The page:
it. When half the sum was ac-
cumulated, the Regents donated
the land on which the building
now stands, and in June 1929,
the formal dedication took
place.
The Council has a national
chairman and Board of Directors.
About 50 local groups are repre-
sented directly on the National
Alumnae Council, which meets
annually in Ann Arbor.
The first executive secretary of
the Alumnae Council was Mrs.
Mary Bartron Henderson, '94, who
served from 1917 until 1930. Mrs.
Marguerite Maire held the posi-
tion until 1932, and Mrs. Lucille B.
Conger succeeded- her.
Among the permanent projects
of the Council is a program of
student aid based on broad lines,
awarding of current scholarships
and fellowships. and :the establish-
ment of permanent endowments
in $10,000 units as basic funds for
graduate fellowships.

Council...
(Continued . from Page 1)
izes all national and coed drives1
coming under the jurisdiction of
the Council. Among these are the
Red Cross, famine and clothing
drives. She will be assisted by a
staff of junior women.
Other members of the League
Council include Nance Robert-
son, Chi Omega, in charge of
orientation; Donis Murray, Chi
Omega, chairman of Merit-Tu-
torial; Dorothy Beatty, presi-
dent of Women's Glee Club; and
Joyce Johnson, women's editor
of The Daily.
Reporting members of the
Council are Joyce Atchinson, gen-
eral chairman of Soph Cabaret:
and Pat Hannegan, chairman of
Junior Girls' Play for 1947-48,
who are active until their projects
are completed. Non-voting mem-
bers of the Council are Sarah Ste-
phenson, Delta Gamma, secretary
of Judiciary Council; and Betty
Spillman, Betsy Barbour, vice-
president in charge of League
houses.
Miss Ethel A. McCormick, social
director of the League, acts= in an
advisory capacity for all women's
organizations, and has her office
on the main floor of the League.

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Forma Is
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Skirts

Cosmietics

Henri Bendel

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JACOBSON'S

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CAREER
COLLEGE
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Voted I
trim jack
blouses.

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"NEW

LOOK"

Smooth, eye-catching college fashions!
Select striking sport clothes . . . dash-
ing coats. . . smooth suits. . . glamor-

ous date dresses, formals.

Accessories

APPAREL
rB EYE TO
COLLEGE
WOMEN
Fashion will continue to change and
at an accelerated pace. That means
that everyone, particularly the college
student will want the assurance of
an unquestioned fashion authority before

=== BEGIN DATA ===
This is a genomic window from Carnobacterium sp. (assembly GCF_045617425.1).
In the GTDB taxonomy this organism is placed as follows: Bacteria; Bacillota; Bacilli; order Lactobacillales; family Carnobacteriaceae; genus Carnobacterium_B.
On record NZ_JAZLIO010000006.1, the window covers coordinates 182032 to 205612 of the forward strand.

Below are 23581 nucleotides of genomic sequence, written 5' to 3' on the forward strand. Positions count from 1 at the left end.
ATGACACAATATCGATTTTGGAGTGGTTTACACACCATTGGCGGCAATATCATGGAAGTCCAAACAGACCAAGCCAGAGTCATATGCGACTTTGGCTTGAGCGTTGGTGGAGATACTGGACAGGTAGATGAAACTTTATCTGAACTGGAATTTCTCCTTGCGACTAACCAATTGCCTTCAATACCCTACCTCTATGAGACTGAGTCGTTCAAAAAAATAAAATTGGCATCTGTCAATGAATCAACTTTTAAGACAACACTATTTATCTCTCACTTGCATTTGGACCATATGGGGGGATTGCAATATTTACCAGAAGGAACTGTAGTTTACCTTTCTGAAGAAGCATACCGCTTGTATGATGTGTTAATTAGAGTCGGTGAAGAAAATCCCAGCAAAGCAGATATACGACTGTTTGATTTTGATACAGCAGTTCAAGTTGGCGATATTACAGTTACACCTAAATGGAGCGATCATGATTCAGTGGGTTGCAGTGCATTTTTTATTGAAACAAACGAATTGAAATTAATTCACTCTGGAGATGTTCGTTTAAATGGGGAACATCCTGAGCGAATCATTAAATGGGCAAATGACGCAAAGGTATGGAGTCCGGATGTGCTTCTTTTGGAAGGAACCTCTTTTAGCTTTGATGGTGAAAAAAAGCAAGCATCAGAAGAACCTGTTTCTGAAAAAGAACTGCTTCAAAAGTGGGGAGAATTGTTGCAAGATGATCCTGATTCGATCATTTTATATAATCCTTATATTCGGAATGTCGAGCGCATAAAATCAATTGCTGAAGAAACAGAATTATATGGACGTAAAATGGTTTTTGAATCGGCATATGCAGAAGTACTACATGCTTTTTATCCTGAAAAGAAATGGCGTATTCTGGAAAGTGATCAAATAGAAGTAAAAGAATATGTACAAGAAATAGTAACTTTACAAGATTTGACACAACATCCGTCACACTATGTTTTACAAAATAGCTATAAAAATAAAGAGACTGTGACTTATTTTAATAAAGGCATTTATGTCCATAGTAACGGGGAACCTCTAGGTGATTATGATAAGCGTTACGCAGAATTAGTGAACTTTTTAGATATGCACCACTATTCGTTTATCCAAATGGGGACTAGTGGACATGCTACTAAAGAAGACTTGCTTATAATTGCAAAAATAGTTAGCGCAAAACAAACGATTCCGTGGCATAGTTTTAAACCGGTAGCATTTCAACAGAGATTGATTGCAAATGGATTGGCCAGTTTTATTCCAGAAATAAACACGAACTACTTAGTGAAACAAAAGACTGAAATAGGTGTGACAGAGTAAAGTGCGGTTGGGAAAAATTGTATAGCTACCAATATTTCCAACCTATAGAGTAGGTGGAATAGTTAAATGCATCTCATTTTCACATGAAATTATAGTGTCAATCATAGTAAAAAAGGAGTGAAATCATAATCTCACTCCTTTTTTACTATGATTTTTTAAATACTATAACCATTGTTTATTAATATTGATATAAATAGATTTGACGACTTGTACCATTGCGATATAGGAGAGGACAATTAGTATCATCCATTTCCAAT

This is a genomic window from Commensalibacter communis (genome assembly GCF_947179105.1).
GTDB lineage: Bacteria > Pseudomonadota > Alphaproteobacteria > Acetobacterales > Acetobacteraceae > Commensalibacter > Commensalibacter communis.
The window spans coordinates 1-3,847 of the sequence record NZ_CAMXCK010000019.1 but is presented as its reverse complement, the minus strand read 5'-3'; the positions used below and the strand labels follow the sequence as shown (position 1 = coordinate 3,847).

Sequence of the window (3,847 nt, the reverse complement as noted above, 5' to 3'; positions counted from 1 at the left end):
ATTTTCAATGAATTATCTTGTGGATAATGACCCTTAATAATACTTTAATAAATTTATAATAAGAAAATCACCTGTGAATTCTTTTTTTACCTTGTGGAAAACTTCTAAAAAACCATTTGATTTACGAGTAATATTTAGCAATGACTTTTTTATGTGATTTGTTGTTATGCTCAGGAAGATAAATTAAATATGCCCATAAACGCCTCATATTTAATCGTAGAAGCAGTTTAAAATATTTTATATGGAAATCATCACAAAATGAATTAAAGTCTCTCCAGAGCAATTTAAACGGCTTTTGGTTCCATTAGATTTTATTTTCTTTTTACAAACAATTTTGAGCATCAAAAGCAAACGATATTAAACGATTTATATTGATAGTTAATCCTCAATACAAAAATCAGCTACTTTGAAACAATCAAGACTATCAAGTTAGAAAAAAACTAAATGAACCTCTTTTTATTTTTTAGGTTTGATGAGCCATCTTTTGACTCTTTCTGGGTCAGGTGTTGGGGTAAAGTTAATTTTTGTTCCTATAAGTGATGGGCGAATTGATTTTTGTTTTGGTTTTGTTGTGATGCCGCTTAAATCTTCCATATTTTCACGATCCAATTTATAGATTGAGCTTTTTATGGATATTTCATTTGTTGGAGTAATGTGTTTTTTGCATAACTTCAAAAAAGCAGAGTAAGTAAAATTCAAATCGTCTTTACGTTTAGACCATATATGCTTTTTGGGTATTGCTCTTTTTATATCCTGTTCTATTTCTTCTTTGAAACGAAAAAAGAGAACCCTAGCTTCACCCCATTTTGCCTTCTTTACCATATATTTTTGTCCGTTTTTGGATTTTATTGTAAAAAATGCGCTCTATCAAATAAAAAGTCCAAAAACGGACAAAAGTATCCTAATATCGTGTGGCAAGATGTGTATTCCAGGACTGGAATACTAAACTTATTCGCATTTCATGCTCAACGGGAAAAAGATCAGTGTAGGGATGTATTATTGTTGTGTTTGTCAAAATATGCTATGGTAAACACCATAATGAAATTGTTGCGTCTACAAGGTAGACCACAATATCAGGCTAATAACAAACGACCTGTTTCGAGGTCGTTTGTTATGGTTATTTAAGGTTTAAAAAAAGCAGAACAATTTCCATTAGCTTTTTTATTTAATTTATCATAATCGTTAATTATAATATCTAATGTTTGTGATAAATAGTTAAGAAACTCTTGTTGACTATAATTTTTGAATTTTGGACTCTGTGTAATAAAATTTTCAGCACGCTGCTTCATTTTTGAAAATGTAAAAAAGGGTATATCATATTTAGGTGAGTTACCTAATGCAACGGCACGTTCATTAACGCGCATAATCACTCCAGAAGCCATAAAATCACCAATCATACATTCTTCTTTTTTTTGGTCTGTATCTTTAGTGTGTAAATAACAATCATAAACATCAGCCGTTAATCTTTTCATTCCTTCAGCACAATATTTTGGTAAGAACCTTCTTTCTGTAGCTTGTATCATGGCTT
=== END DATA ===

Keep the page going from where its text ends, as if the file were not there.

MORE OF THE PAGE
all designed for college allowances!

B.D.W.C. our distinctive-
ets, skirts, sweaters and

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... .£ . ,
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STRICTLY
PERSONAL...
Our smooth under-
cover clothes collec-
tion. You'll find so-
phisticated and prac-
ticability in our lovely
gowns and robes
casual chic in our
tommies, pajamas and
slips.
FALL HOSIERY ...
Designed for Cam-
pus Queens. Choose
shadowy sheers - for
dates, smart socks -
for sports and cam-
pus. All fashioned for
long wear, smooth fit
and your semester's
budget.

LATEST SUCCESS STORY... our superb
collection of Fall coats. Dramatic swag-
gers, softly rounded fashions, tailored
styles. Choose yours with a wholly femi-
nine or casual chic air. In beauty-making
colors.
SUPERBLY SIMPLE FALL SUITS!
Select a longer jacket style drama-
tized by an interesting collar . . . a
nipped waistline . . . gently rounded
hips. Discreet fashion flattery . . . at
budget-conscious prices!

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s = FASHION NEWS
- for the aver-suit coat!
Naxx znf rlarcmlr~retv

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investing any part of a limited
clothing budget.

In keeping with a policy of continually
presenting only the newest in campus
fashionsi Jacobson's are again showing a-
line- of finely made clothes' and
accessories accenting good° tailoring
andi long; wear. Feshions for you . .
whatever your whims and fancies1.,. .

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FAMOUS WESTBURY ZIP-LINED
GABARDINE COAT ... the coal
that knows no season. Julliard's Sheen

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RIGHT-
7 UO$1R Pockets full of
charm, 4nd soft
2$ shoulders' on a jun-
ior suit of wool doe-
skin.

whatever

your budget.

Gabardine
iNat tr a-.

in

You'll be writing home, "So glad I waited to shop